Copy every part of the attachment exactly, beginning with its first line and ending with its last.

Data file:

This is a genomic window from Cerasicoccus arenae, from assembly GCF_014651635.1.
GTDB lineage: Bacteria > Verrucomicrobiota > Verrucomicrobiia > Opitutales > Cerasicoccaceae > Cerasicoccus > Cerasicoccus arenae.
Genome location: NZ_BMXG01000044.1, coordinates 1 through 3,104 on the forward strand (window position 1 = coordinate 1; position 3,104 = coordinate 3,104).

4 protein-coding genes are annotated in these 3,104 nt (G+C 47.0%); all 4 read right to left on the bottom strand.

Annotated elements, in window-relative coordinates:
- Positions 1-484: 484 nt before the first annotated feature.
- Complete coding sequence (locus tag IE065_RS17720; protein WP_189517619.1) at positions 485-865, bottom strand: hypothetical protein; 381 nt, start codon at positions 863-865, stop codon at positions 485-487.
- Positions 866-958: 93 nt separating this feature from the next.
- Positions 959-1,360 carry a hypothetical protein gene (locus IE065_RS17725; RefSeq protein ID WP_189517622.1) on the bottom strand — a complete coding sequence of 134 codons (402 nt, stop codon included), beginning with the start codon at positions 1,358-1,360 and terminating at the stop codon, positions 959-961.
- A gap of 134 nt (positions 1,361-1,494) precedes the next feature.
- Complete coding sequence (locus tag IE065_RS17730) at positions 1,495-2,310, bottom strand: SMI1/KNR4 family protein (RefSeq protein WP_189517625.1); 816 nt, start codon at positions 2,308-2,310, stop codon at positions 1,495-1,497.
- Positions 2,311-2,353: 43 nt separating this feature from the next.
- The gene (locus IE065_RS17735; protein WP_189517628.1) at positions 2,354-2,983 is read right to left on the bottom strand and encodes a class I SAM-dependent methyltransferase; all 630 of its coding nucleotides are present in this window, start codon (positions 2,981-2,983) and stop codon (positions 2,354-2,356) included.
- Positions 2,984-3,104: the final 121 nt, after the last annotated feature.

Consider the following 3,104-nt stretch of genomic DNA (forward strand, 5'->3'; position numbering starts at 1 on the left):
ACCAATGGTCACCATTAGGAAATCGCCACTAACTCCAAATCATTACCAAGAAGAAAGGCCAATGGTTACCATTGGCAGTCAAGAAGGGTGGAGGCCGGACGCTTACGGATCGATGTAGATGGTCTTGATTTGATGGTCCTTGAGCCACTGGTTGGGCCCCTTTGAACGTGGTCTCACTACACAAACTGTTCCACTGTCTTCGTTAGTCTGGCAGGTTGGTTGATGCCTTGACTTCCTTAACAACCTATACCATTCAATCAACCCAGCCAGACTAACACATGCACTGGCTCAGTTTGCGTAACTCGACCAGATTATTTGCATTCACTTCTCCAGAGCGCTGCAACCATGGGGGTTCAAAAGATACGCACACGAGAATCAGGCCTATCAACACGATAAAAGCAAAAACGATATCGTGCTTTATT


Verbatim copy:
This is a genomic window from Cerasicoccus arenae, from assembly GCF_014651635.1.
GTDB lineage: Bacteria > Verrucomicrobiota > Verrucomicrobiia > Opitutales > Cerasicoccaceae > Cerasicoccus > Cerasicoccus arenae.
Genome location: NZ_BMXG01000044.1, coordinates 1 through 3,104 on the forward strand (window position 1 = coordinate 1; position 3,104 = coordinate 3,104).

4 protein-coding genes are annotated in these 3,104 nt (G+C 47.0%); all 4 read right to left on the bottom strand.

Annotated elements, in window-relative coordinates:
- Positions 1-484: 484 nt before the first annotated feature.
- Complete coding sequence (locus tag IE065_RS17720; protein WP_189517619.1) at positions 485-865, bottom strand: hypothetical protein; 381 nt, start codon at positions 863-865, stop codon at positions 485-487.
- Positions 866-958: 93 nt separating this feature from the next.
- Positions 959-1,360 carry a hypothetical protein gene (locus IE065_RS17725; RefSeq protein ID WP_189517622.1) on the bottom strand — a complete coding sequence of 134 codons (402 nt, stop codon included), beginning with the start codon at positions 1,358-1,360 and terminating at the stop codon, positions 959-961.
- A gap of 134 nt (positions 1,361-1,494) precedes the next feature.
- Complete coding sequence (locus tag IE065_RS17730) at positions 1,495-2,310, bottom strand: SMI1/KNR4 family protein (RefSeq protein WP_189517625.1); 816 nt, start codon at positions 2,308-2,310, stop codon at positions 1,495-1,497.
- Positions 2,311-2,353: 43 nt separating this feature from the next.
- The gene (locus IE065_RS17735; protein WP_189517628.1) at positions 2,354-2,983 is read right to left on the bottom strand and encodes a class I SAM-dependent methyltransferase; all 630 of its coding nucleotides are present in this window, start codon (positions 2,981-2,983) and stop codon (positions 2,354-2,356) included.
- Positions 2,984-3,104: the final 121 nt, after the last annotated feature.

Consider the following 3,104-nt stretch of genomic DNA (forward strand, 5'->3'; position numbering starts at 1 on the left):
ACCAATGGTCACCATTAGGAAATCGCCACTAACTCCAAATCATTACCAAGAAGAAAGGCCAATGGTTACCATTGGCAGTCAAGAAGGGTGGAGGCCGGACGCTTACGGATCGATGTAGATGGTCTTGATTTGATGGTCCTTGAGCCACTGGTTGGGCCCCTTTGAACGTGGTCTCACTACACAAACTGTTCCACTGTCTTCGTTAGTCTGGCAGGTTGGTTGATGCCTTGACTTCCTTAACAACCTATACCATTCAATCAACCCAGCCAGACTAACACATGCACTGGCTCAGTTTGCGTAACTCGACCAGATTATTTGCATTCACTTCTCCAGAGCGCTGCAACCATGGGGGTTCAAAAGATACGCACACGAGAATCAGGCCTATCAACACGATAAAAGCAAAAACGATATCGTGCTTTATT